IER and Unison respond to govt’s attempt to help employers avoid TUPE

10 April 2013 The Coalition's proposed changes to TUPE regulations could make it more difficult for employees to remain on a fair wage when they are transferred to a new employer.The Institute of Employment Rights (IER) and Unison have both submitted strong evidence to the government to prove the unsuitability of its plans.

10 Apr 2013| News

10 April 2013

The Coalition’s proposed changes to TUPE regulations could make it more difficult for employees to remain on a fair wage when they are transferred to a new employer.The Institute of Employment Rights (IER) and Unison have both submitted strong evidence to the government to prove the unsuitability of its plans.

The Transfer of Undertakings (Protection of Employment) Regulations (TUPE) 2006: consultation on proposed changes, which closes tomorrow, seeks to undermine several key areas of the TUPE regulations. The Coalition reasons that the Acquired Rights Directive, on which the regulations are based, has been “gold-plated” in current regulation, and seeks to simply “copy-out” the wording of the Directive in several areas.

Richard Arthur, Head of Thompsons Solicitors’ Trade Union Law Group and author of the IER submission, explains why this reasoning is flawed:

“The Court of Justice has consistently held that the purpose of the Directive is not to achieve a uniform level of protection across the EU. Instead, the objective is “partial harmonisation” . Against this background, it is misplaced for some to speak of the current version of TUPE “gold-plating” the requirements of the Directive,” he states.

“What those who use the term mean when they complain that the current version of TUPE “gold-plates” the Directive is that, in certain limited circumstances (and the inclusion of Service Provision Changes is one example), the protections afforded by TUPE may exceed the bare minimum requirements of protection laid down by the Directive. It is a gross manipulation to say that if TUPE exceeds the minimum requirements of the Directive, then that amounts to “gold-plating”. Instead, what is clear amongst these interests is a desire to see the Directive implemented so as to provide for the absolute minimum of employee protection,” Mr Arthur continues.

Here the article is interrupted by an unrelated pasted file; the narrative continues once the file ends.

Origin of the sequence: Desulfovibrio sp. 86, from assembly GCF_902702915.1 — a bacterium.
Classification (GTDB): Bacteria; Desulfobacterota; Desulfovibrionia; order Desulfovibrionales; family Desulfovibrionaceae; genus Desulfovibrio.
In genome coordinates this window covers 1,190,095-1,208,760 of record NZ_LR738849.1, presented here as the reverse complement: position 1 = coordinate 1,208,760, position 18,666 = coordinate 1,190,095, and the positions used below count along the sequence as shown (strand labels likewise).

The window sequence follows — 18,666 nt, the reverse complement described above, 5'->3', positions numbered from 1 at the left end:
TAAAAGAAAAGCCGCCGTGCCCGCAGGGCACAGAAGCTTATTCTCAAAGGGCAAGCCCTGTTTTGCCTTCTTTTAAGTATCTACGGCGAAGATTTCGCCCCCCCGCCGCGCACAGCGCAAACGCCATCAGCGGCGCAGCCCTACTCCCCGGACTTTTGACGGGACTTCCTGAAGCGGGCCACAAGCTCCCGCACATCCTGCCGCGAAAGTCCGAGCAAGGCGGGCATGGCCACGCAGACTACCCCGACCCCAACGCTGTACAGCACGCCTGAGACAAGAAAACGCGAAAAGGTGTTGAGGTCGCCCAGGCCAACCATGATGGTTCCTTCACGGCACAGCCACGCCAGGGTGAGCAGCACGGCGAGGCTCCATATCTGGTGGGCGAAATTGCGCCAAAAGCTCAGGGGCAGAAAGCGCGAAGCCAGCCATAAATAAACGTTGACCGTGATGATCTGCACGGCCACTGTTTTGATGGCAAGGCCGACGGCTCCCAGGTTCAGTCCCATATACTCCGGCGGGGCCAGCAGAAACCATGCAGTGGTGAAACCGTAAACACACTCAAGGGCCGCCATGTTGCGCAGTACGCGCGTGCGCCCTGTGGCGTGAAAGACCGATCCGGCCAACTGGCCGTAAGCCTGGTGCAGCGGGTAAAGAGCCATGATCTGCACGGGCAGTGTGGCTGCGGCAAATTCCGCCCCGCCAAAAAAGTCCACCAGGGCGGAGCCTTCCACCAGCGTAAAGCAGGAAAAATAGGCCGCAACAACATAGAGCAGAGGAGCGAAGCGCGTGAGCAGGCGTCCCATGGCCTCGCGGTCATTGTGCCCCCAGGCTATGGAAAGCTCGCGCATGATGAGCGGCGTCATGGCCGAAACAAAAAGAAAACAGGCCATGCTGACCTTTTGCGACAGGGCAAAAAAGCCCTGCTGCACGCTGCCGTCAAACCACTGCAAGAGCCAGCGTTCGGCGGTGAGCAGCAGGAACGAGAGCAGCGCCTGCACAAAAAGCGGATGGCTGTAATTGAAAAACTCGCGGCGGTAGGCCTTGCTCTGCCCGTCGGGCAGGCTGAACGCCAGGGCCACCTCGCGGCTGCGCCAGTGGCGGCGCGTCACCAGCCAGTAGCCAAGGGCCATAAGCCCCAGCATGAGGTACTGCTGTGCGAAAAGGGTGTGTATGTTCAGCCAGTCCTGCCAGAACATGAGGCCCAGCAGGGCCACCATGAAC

“Notwithstanding the purpose of TUPE and the Directive, it is impossible to identify one single measure in the consultation document which is even claimed to further the aim of safeguarding employees’ rights. This is a set of proposals aimed at benefiting employers and is, as the Impact Assessment acknowledges, likely to disadvantage the low paid (especially women), and those with disabilities,” he highlights.

The purpose of the Directive is to protect employees during the transfer of their terms and conditions to another employer, but it is clear the government sees its role as helping businesses to avoid this responsibility.

Mr Arthur quotes BIS’s statement that “Prior to the 2006 amendments, it was necessary to establish whether TUPE applied, whereas now advice is often needed to see how TUPE might be avoided, or concerning how its effects might be mitigated”. The very idea of helping employers to avoid their duties to their employees goes wholly in the face of the Directive. But this is the reasoning behind the government’s main TUPE change proposal, to repeal Service Provision Changes (SPCs).